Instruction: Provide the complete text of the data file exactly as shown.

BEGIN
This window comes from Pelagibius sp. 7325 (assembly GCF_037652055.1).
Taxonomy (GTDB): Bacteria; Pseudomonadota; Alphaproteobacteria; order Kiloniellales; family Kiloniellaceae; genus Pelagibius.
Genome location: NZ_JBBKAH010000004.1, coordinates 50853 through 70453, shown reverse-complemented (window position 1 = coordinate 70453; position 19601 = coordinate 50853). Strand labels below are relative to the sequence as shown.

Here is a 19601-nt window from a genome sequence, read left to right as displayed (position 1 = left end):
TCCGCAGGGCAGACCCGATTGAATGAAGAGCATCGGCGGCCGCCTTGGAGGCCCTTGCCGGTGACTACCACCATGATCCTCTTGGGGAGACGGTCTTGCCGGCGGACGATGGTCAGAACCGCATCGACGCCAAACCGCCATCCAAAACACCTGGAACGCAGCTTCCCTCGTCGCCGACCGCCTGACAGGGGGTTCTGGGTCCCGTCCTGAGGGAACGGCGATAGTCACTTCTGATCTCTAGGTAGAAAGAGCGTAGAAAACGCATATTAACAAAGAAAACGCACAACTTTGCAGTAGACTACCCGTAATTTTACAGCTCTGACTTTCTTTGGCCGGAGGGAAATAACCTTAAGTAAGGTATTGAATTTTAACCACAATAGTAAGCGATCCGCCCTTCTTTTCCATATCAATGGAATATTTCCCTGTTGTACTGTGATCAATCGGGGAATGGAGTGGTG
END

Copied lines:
This window comes from Pelagibius sp. 7325 (assembly GCF_037652055.1).
Taxonomy (GTDB): Bacteria; Pseudomonadota; Alphaproteobacteria; order Kiloniellales; family Kiloniellaceae; genus Pelagibius.
Genome location: NZ_JBBKAH010000004.1, coordinates 50853 through 70453, shown reverse-complemented (window position 1 = coordinate 70453; position 19601 = coordinate 50853). Strand labels below are relative to the sequence as shown.

Here is a 19601-nt window from a genome sequence, read left to right as displayed (position 1 = left end):
TCCGCAGGGCAGACCCGATTGAATGAAGAGCATCGGCGGCCGCCTTGGAGGCCCTTGCCGGTGACTACCACCATGATCCTCTTGGGGAGACGGTCTTGCCGGCGGACGATGGTCAGAACCGCATCGACGCCAAACCGCCATCCAAAACACCTGGAACGCAGCTTCCCTCGTCGCCGACCGCCTGACAGGGGGTTCTGGGTCCCGTCCTGAGGGAACGGCGATAGTCACTTCTGATCTCTAGGTAGAAAGAGCGTAGAAAACGCATATTAACAAAGAAAACGCACAACTTTGCAGTAGACTACCCGTAATTTTACAGCTCTGACTTTCTTTGGCCGGAGGGAAATAACCTTAAGTAAGGTATTGAATTTTAACCACAATAGTAAGCGATCCGCCCTTCTTTTCCATATCAATGGAATATTTCCCTGTTGTACTGTGATCAATCGGGGAATGGAGTGGTG